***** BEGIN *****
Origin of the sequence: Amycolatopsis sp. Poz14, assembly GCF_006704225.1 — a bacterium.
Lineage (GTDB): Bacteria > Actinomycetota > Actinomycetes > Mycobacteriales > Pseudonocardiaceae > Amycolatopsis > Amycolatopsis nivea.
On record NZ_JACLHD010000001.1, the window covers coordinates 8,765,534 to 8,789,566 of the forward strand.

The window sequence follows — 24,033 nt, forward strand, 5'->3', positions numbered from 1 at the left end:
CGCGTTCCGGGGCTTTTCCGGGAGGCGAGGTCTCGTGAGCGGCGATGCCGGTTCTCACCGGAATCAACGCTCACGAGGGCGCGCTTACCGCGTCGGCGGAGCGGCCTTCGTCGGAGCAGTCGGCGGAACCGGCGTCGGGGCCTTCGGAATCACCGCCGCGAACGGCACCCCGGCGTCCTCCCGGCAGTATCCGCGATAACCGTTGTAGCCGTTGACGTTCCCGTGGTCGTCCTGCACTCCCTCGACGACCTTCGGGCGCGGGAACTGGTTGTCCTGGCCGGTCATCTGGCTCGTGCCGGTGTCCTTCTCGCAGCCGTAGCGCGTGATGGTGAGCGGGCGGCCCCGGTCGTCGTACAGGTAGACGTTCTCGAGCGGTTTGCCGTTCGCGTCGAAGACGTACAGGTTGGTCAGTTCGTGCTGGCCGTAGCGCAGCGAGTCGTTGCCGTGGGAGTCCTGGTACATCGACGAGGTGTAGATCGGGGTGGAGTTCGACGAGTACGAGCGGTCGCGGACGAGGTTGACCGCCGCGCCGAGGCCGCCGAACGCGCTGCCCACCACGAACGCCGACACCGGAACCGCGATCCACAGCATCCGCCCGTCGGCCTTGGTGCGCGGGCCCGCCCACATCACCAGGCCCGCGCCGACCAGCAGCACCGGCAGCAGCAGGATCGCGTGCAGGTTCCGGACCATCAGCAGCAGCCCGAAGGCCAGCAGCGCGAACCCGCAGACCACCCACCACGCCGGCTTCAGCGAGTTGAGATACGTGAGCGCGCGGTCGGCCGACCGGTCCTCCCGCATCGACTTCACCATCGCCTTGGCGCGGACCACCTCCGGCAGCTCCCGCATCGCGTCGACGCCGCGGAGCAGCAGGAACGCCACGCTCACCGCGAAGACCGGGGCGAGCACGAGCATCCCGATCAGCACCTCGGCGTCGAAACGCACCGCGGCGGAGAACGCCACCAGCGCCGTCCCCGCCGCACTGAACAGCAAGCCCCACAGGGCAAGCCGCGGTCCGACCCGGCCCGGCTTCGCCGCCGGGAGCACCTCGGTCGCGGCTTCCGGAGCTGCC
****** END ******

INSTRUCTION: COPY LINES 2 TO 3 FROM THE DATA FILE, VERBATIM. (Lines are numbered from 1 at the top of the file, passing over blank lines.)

Lineage (GTDB): Bacteria > Actinomycetota > Actinomycetes > Mycobacteriales > Pseudonocardiaceae > Amycolatopsis > Amycolatopsis nivea.
On record NZ_JACLHD010000001.1, the window covers coordinates 8,765,534 to 8,789,566 of the forward strand.